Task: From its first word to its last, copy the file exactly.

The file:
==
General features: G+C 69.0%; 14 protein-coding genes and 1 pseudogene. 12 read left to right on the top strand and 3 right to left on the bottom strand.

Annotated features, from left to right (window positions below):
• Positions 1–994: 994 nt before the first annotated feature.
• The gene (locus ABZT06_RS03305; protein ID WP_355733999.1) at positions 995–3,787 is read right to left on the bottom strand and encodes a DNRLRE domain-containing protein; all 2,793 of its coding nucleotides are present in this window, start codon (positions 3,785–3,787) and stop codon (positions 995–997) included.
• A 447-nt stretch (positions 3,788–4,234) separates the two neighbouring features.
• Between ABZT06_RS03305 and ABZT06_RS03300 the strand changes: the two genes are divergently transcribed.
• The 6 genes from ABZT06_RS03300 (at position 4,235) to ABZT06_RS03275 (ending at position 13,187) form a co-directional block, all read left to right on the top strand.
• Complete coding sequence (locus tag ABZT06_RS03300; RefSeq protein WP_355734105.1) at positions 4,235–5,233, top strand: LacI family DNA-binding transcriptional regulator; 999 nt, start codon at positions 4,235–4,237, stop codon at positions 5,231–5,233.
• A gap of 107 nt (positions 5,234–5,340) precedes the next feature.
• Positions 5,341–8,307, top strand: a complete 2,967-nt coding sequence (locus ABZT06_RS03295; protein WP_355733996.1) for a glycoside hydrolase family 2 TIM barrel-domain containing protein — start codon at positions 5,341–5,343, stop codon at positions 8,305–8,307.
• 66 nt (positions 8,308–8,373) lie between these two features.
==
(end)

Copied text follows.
General features: G+C 69.0%; 14 protein-coding genes and 1 pseudogene. 12 read left to right on the top strand and 3 right to left on the bottom strand.

Annotated features, from left to right (window positions below):
• Positions 1–994: 994 nt before the first annotated feature.
• The gene (locus ABZT06_RS03305; protein ID WP_355733999.1) at positions 995–3,787 is read right to left on the bottom strand and encodes a DNRLRE domain-containing protein; all 2,793 of its coding nucleotides are present in this window, start codon (positions 3,785–3,787) and stop codon (positions 995–997) included.
• A 447-nt stretch (positions 3,788–4,234) separates the two neighbouring features.
• Between ABZT06_RS03305 and ABZT06_RS03300 the strand changes: the two genes are divergently transcribed.
• The 6 genes from ABZT06_RS03300 (at position 4,235) to ABZT06_RS03275 (ending at position 13,187) form a co-directional block, all read left to right on the top strand.
• Complete coding sequence (locus tag ABZT06_RS03300; RefSeq protein WP_355734105.1) at positions 4,235–5,233, top strand: LacI family DNA-binding transcriptional regulator; 999 nt, start codon at positions 4,235–4,237, stop codon at positions 5,231–5,233.
• A gap of 107 nt (positions 5,234–5,340) precedes the next feature.
• Positions 5,341–8,307, top strand: a complete 2,967-nt coding sequence (locus ABZT06_RS03295; protein WP_355733996.1) for a glycoside hydrolase family 2 TIM barrel-domain containing protein — start codon at positions 5,341–5,343, stop codon at positions 8,305–8,307.
• 66 nt (positions 8,308–8,373) lie between these two features.